Here I'll just say that "unprincipled forgiveness" treats forgiveness as an act of the will, when (I agree with you) it isn't.  It is a gift of divine grace, which needs our willing collabortation.

#43 - Jul. 25 at 11:37pm | quote

 

Katie van Schaijik

Janet, I find more to agree with in your latest comments. 

Certainly there can be obstacles in the one offended.  And while forgiveness itself might not be in her power, other things are, such as the choice not to return evil for evil, and the choice to seek help and grace in her trial.  She can also do good, including the good of prayer, and the good of working to put a stop to the evil she has suffered and may see others suffering.  She might, for instance, (depending on the case) call the wrong-doer to account.  (Doing good outside "self" is often a great way to recover from moral injuries, I find.)

As for cases of ignorance, I suppose you're right, though in the intensely religious circles I generally travel in, I personally never come across it.  I come across preachers of "unprincipled forgiveness" regularly.

I agree, too, that if a friend were to come to me for help, expressing a desire to forgive and an inability to forgive, then it would be a good service to offer suggestions like the ones you offer here. I might also see if I can do anything to get the wrongs she suffered righted.

#44 - Jul. 25 at 11:41pm | quote

 

Katie van Schaijik

Pete, Jul. 25 at 10:29pm

It is sacred and holy and should be treated as such.  It is of immense importance and should at least be understood correctly.

I agree with this too.  Frustration over how widely and seriously it is misunderstood and misapplied among Christians is what prompted my posts on the topic.

I like a lot your emphasis on truth, and your saying that deception and denial are the hallmarks of dysfunction.  That's my experience too.  

Truth is the only possible ground of real communion between persons.  Therefore, the more we accommodate deception, denial and illusion in our relationships, the less genuine our communion will be.  

#46 - Jul. 25 at 11:54pm | quote

Janet Smith

Kate, I thought we were in substantial agreement so I am surprised to hear that you agree with me more now than before!

And now I have found a point of disagreement.  You keep saying forgiveness is not an "act of the will" but a gift.  That seems imprecise and more so false to me.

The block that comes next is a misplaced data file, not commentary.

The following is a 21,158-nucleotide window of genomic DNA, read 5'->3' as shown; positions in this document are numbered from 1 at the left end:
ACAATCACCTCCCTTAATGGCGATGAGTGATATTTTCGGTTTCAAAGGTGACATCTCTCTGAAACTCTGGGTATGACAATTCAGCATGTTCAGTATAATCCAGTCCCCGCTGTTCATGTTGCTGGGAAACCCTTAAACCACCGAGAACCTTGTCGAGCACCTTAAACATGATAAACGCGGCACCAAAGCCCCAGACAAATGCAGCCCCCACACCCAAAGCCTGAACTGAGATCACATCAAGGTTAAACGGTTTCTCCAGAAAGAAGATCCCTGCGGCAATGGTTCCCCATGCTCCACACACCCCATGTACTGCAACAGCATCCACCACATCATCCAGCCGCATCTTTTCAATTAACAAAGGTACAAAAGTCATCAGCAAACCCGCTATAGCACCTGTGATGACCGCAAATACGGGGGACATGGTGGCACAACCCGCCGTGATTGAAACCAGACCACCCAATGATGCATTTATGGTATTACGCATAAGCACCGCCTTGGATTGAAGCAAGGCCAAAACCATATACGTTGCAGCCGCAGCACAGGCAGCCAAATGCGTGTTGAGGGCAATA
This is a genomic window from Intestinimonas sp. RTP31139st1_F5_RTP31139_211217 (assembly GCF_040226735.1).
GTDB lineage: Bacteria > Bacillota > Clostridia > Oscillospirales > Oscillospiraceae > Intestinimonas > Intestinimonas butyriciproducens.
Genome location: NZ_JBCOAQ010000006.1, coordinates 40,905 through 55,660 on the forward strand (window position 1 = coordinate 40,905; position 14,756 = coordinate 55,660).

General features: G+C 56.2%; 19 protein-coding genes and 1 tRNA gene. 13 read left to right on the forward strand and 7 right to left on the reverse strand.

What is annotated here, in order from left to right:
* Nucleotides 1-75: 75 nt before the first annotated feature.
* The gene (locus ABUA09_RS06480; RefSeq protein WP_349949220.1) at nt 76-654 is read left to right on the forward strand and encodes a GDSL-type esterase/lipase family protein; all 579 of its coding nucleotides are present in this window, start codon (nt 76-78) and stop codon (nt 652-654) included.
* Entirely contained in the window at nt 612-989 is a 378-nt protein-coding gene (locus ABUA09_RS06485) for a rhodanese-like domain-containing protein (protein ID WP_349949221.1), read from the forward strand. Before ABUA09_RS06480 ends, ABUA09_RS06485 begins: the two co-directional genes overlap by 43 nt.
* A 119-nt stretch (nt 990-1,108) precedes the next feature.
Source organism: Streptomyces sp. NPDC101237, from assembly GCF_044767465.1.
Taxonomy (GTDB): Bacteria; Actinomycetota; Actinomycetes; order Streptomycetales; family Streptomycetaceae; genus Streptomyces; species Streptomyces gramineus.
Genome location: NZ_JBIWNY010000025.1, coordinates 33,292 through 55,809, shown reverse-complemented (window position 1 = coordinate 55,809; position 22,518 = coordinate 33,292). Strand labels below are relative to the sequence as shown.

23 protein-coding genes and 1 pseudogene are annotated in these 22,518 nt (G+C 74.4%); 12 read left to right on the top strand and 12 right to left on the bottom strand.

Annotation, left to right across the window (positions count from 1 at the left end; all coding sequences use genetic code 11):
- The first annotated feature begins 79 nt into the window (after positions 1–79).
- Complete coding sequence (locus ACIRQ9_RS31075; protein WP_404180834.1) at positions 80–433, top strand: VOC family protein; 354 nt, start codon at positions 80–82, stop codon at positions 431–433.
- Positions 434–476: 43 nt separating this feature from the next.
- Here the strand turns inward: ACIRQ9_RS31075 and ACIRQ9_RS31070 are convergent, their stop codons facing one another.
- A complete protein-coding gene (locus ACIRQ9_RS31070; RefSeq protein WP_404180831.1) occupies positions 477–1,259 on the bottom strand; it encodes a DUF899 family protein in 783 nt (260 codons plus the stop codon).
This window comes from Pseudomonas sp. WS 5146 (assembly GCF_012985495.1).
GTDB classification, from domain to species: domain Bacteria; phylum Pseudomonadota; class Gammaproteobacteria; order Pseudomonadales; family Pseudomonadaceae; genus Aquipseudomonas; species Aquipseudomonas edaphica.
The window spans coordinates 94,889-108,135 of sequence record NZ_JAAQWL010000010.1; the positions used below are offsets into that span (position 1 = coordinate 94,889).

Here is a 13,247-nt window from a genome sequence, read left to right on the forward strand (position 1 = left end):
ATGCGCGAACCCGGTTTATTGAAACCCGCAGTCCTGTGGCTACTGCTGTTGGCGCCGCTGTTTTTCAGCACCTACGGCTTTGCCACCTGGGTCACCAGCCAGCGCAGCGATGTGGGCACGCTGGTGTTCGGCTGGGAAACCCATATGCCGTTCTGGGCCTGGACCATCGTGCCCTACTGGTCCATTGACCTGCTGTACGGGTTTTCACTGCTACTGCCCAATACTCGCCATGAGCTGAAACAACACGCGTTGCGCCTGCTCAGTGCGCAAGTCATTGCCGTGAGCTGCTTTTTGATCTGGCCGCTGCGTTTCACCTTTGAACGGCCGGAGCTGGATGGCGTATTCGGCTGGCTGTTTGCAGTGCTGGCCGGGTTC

Perhaps we understand the term "act of the will" differently.  I thought we had distinguished it from "by strength of the will alone".  Many times we cannot forgiven by strength of the will alone but it is our will that gets strengthened by the gift of grace to make an act of forgiveness.

 Forgiveness is not something that is done for us or done to us. We must do it. It is not an act of the intellect or an emotion or a physical ac, I repeatt.  It is a choice that we make.  We must choose to forgive (and choosing is an act of the will.)  The gift of grace tremendously aids us in making that choice, but we must choose.

  

#47 - Jul. 26 at 7:36am | quote

Janet Smith

I am not familiar with this book but like the choice and blurb:

http://stacathedral.catholic-store.net/index.php?main_page=product_info&products_id=6583

Forgiveness Is a Choice is a self-help book for people who have been deeply hurt by another and caught in a vortex of anger, depression, and resentment. As a creator of the first scientifically proven forgiveness program in the country, Robert D. Enright shows how forgiveness can reduce anxiety and depression while increasing self-esteem and hopefulness toward one's future. This groundbreaking work demonstrates how forgiveness, approached in the correct manner, benefits the forgiver far more than the forgiven. Filled with wisdom and warm encouragement, the book leads the reader on a path that will bring clarity and peace. Enright is careful to distinguish forgiveness from "pseudoforgiveness" and to reassure readers that forgiveness does not mean accepting continued abuse or even reconciling with the offender. Rather, by giving the gift of forgiveness, readers are encouraged to confront and let go of their pain in order to regain their lives.